Tags: candy spelling | tori | advice | stop | blaming | parants

Candy Spelling's Advice for Tori: 'Stop Blaming Your Parents'

By Alexandra Ward   |   Friday, 09 May 2014 07:03 AM

Candy Spelling is not shy about her strained relationship with daughter Tori Spelling, and now the 68-year-old is speaking out in a new memoir about life, parenting, and relationships.

"I am by no means saying that I am the perfect mother now or I didn't make mistakes when my children were growing up. In therapy I learned that I was passive-aggressive and that I also had poor communication skills," Spelling writes in "Candy At Last," a new memoir published this week. "Having said that, I also believe that there comes a time when you have to stop blaming your parents. I have learned from my own journey that at some point you have to take responsibility for your own actions and attitudes."

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Candy Spelling and her 40-year-old daughter — whose Lifetime show "True Tori" chronicles the ups and downs as she and husband Dean McDermott try to recover from a cheating scandal — have a famously contentious relationship. The Spelling matriarch says in the book that she now has a better grasp on why she and her daughter have trouble getting along.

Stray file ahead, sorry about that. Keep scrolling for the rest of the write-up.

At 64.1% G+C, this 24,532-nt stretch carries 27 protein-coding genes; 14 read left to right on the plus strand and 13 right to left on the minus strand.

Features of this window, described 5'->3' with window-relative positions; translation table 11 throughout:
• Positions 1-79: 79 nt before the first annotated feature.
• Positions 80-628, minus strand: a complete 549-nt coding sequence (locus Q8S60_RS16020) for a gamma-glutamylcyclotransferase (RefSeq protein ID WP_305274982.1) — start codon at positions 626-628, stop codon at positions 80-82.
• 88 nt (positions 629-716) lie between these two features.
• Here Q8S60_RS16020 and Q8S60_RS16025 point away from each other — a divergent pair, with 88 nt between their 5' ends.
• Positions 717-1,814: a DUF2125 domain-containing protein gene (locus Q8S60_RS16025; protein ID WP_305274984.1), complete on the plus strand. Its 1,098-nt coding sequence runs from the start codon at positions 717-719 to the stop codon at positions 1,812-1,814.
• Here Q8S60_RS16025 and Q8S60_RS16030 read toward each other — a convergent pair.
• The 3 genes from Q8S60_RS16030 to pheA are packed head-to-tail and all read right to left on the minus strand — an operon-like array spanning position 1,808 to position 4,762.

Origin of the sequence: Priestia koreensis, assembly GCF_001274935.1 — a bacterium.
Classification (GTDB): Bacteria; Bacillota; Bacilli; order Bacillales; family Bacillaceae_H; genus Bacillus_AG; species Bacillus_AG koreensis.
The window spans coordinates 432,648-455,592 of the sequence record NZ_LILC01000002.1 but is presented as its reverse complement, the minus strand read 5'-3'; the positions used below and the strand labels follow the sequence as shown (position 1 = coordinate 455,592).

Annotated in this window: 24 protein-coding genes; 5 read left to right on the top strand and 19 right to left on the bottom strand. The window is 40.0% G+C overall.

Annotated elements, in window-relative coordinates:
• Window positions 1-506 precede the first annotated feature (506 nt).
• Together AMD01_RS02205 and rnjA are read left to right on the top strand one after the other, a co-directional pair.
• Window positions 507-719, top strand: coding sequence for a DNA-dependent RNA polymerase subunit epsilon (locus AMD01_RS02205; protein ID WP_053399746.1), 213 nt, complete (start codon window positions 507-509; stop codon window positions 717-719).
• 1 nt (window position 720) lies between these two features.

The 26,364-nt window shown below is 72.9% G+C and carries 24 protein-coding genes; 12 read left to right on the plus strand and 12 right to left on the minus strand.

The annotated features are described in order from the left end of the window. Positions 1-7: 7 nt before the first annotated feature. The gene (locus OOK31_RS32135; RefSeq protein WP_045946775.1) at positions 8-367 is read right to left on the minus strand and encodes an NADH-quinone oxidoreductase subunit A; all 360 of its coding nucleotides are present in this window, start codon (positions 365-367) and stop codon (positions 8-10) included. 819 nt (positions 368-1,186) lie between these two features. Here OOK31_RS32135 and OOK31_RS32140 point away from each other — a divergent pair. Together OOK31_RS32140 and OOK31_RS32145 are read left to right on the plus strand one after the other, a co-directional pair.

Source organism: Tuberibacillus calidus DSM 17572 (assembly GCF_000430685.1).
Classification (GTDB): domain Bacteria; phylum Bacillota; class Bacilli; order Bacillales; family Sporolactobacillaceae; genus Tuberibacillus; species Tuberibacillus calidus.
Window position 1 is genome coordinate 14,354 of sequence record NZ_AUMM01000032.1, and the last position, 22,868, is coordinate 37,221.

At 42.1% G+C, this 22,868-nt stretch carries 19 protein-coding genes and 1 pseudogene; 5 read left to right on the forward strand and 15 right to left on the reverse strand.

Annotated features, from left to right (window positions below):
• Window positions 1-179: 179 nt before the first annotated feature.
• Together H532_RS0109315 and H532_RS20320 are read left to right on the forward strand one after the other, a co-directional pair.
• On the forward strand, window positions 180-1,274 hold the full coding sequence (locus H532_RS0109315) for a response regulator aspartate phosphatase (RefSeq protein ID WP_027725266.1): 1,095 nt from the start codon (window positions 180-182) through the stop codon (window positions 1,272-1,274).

"Tori and I are a work in progress and probably always will be," she writes. "I notice that the more my self-esteem expands, the less patience I have for the pursuit cycle she creates when she shuts me out. We have a pattern, and until we can break it hand-in-hand, this is going to be the little dance she and I do together."

Many have criticized the Spelling children as entitled rich kids — something Candy Spelling also touches on in her memoir.

"My husband and I handed everything to our children, only later to realize that pushing up your shirtsleeves and digging in your heels is character building," she writes. "I think the best way to explain my perspective is to quote George Clooney's character, Matt King, in 'The Descendants.' At the beginning of the movie, Matt explains his family's intergenerational wealth. Matt says that his father wanted him to have 'enough money to do something but not enough to do nothing.' That pretty much sums up how I feel."

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